Multiple areas of lifestyle have been associated with reduced risk of cognitive decline in older adults, which suggests that multidimensional programs for older adults aimed at preventing or delaying the onset of cognitive decline may have the best chances of success. However, the effectiveness of such programs on older adults who already exhibited risk factors for cognitive decline had not been demonstrated in a large-scale experimental study. Recently, a large study conducted in Finland examined the potential impact on at-risk older adults of a program lasting two years that incorporated diet, exercise, cognitive training, and vascular risk monitoring.
This study, the Finnish Geriatric Study to Prevent Cognitive Impairment and Disability, was a randomized controlled trial involving 1,260 older adults judged to be at-risk due to having a CAIDE Dementia Risk Score over 6 (a scale based on age, sex, education, blood pressure, BMI, cholesterol, and physical activity on a 15-point scale), and a cognition level at or below the average for their age. The average age of participants was 69, with an average of 10 years of education. Half of these at-risk older adult were assigned to the multidimensional intervention program, while the other half formed a control group that was only given general health advice. The researchers then compared changes in cognition of the two groups after the two-year period.
The nutritional component of the intervention program included nine group sessions on nutrition and three individual nutrition consultations, with the aim of meeting the Finnish nutrition recommendations. The physical exercise component included strength training one to three times per week and aerobic training two to five times per week. The cognitive training was a mix of individual and group training. Individual training consisted of computerized training three times a week for 10 to 15 minutes in each session, which was conducted for two six-month periods. This computer training focused on executive processes, working memory, episodic memory, and mental speed. The group training consisted of educational content on age-related cognitive changes, memory, and reasoning strategies that can be applied in everyday life. Group sessions also included checking on progress in computerized-based training and a visit to the local Alzheimer’s Association. Vascular and metabolic syndrome risk factors were addressed in meetings with nurses and physicians that included measurements such as blood pressure, weight, and BMI, as well as recommendations for lifestyle management. Participation in each of these aspects was high for the program participants, with 83 percent of all program participants reporting taking part in three or four of the study areas described above.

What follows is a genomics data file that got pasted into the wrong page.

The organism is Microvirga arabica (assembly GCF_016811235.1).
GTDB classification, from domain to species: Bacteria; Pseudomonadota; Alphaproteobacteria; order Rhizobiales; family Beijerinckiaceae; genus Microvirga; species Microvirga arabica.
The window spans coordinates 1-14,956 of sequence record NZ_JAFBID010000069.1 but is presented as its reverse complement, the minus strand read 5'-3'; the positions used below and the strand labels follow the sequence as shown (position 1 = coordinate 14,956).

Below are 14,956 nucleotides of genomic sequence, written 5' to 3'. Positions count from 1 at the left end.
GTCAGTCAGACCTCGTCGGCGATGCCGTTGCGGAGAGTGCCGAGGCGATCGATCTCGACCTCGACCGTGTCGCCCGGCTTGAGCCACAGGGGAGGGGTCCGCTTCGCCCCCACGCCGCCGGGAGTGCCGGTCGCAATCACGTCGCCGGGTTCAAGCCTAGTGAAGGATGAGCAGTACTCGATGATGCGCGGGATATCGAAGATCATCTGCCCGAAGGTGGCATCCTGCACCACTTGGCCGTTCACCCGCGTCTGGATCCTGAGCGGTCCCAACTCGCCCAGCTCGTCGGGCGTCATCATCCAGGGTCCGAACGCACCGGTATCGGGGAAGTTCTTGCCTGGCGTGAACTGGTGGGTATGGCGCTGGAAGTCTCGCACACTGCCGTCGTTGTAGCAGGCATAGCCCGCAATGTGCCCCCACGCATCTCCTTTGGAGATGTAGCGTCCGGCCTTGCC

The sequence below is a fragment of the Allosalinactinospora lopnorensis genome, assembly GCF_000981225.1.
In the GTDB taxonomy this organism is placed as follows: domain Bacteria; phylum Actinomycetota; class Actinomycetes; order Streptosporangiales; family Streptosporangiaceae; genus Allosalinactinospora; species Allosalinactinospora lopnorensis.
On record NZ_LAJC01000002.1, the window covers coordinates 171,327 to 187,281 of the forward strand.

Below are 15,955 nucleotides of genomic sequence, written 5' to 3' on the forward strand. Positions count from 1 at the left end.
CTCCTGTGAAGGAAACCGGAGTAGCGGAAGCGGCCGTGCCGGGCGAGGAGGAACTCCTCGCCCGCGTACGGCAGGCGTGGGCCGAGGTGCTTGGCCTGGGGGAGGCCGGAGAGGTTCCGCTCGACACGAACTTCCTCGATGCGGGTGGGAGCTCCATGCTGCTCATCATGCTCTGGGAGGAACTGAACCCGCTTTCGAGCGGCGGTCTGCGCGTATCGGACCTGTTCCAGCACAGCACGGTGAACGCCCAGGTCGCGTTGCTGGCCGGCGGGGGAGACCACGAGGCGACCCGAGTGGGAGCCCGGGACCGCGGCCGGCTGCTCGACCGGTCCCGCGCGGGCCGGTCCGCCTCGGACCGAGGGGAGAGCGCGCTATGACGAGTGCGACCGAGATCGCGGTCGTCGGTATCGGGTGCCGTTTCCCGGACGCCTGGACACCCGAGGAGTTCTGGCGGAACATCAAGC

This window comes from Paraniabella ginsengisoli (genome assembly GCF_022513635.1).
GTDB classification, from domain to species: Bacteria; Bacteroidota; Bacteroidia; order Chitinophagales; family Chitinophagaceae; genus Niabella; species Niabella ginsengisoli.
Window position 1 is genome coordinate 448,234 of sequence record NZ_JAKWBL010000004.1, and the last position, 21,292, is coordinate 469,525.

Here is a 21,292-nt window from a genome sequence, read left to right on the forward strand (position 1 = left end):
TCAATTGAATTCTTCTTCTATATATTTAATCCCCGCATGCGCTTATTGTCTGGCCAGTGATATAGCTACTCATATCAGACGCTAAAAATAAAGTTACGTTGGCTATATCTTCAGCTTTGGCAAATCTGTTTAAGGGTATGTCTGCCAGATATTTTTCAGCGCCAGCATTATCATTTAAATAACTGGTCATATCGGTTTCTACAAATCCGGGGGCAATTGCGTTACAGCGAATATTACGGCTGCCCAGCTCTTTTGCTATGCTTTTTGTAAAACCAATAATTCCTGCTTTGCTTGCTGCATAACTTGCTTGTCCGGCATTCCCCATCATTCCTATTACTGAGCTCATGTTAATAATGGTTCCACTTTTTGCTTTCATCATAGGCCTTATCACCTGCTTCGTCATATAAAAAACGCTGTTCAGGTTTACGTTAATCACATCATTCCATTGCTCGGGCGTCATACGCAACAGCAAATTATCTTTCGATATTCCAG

The cognitive evaluations were done at the start of the study, and after 12 and 24 months. These evaluations included an overall cognition score, as well as specific scores for executive functioning, processing speed, and memory. In addition to cognitive tests, the researchers measured blood pressure, cholesterol, blood glucose levels, symptoms of depression, and disability.
A comparison of the groups after two years showed that the group in the multidimensional program had overall cognitive evaluation scores 25 percent higher than the control group. Looking at specific areas of cognition, the group in the multidimensional program showed an 83 percent higher score in executive functioning and 150 percent higher score on processing speed, but there were no statistically significant differences between the two groups on the memory tests. The group in the multidimensional program also showed better measurements of BMI, dietary habits, and physical activity.
Research continues to show multiple lifestyle factors that impact cognitive decline or risk of dementia, which suggests that an intervention that addresses multiple lifestyle dimensions could potentially have the greatest overall impact. To date, this is the strongest research support for a multidimensional approach to reducing cognitive decline. This study’s size, length, design, and focus on at-risk older adults are particularly impressive, and the researchers will follow up with participants for a period of seven years, so that the longer-term impact of the program can continue to be assessed. While the relative contribution of each of the areas involved in this program has yet to be evaluated, this study suggests that, even for at-risk individuals late in life, lifestyle changes can provide measurable cognitive benefit.
Ngandu T, Lehtisalo J, Solomon A, et al. A 2 year multidomain intervention of diet, exercise, cognitive training, and vascular risk monitoring versus control to prevent cognitive decline in at-risk elderly people (FINGER): a randomised controlled trial. The Lancet. (2015). DOI:http://dx.doi.org/10.1016/S0140-6736(15)60461-5